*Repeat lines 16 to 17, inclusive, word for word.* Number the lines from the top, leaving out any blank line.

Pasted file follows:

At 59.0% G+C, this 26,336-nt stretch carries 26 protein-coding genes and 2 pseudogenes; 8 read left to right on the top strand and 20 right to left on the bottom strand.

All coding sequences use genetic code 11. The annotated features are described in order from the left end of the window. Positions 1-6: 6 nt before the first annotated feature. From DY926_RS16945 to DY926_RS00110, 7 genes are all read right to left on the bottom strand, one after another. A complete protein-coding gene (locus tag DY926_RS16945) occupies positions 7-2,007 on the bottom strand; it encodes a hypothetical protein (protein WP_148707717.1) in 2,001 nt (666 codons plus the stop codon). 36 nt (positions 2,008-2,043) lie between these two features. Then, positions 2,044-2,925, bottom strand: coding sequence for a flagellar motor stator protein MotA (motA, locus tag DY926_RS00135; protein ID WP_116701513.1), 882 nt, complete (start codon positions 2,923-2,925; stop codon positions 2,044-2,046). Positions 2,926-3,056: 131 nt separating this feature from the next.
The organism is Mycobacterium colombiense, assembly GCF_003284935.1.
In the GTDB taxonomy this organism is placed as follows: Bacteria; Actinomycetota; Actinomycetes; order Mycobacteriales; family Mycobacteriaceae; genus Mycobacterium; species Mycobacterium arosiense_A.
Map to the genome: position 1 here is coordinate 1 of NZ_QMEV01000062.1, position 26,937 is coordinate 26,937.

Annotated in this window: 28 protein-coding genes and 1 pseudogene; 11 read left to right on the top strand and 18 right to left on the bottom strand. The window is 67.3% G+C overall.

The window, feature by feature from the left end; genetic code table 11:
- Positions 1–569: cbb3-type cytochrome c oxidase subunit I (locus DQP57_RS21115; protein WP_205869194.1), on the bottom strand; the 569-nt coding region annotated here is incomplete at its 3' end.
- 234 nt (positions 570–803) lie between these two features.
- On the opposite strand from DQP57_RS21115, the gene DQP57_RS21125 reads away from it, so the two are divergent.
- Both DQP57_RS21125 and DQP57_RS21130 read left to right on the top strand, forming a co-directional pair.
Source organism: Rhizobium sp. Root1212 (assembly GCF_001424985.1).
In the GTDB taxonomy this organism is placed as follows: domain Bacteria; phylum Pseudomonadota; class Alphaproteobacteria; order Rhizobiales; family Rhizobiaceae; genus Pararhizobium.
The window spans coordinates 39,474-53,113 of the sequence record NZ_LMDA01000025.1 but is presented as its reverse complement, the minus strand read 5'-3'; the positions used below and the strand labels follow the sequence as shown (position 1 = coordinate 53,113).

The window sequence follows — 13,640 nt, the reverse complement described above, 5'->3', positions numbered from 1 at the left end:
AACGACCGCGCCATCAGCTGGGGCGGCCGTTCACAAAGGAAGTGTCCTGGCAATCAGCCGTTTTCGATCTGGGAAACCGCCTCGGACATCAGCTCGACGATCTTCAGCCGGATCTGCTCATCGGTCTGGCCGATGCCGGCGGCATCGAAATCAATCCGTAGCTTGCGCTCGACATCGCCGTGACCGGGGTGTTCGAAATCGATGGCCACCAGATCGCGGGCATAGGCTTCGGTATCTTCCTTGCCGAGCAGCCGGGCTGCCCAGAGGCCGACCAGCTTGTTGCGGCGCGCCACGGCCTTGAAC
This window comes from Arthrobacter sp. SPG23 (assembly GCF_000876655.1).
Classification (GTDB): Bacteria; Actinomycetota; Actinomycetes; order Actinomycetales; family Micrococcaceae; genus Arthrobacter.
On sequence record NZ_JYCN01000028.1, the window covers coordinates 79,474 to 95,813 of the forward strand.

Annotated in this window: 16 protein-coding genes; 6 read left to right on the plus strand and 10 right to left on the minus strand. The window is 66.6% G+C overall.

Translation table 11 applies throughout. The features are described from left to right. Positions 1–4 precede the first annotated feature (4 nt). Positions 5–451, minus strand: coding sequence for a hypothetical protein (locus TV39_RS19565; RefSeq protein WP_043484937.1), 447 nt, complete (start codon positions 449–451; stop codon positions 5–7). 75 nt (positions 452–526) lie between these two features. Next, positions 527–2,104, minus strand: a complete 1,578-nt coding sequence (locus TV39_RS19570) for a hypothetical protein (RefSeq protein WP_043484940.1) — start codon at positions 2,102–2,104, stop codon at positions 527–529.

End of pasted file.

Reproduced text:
AACGACCGCGCCATCAGCTGGGGCGGCCGTTCACAAAGGAAGTGTCCTGGCAATCAGCCGTTTTCGATCTGGGAAACCGCCTCGGACATCAGCTCGACGATCTTCAGCCGGATCTGCTCATCGGTCTGGCCGATGCCGGCGGCATCGAAATCAATCCGTAGCTTGCGCTCGACATCGCCGTGACCGGGGTGTTCGAAATCGATGGCCACCAGATCGCGGGCATAGGCTTCGGTATCTTCCTTGCCGAGCAGCCGGGCTGCCCAGAGGCCGACCAGCTTGTTGCGGCGCGCCACGGCCTTGAAC
This window comes from Arthrobacter sp. SPG23 (assembly GCF_000876655.1).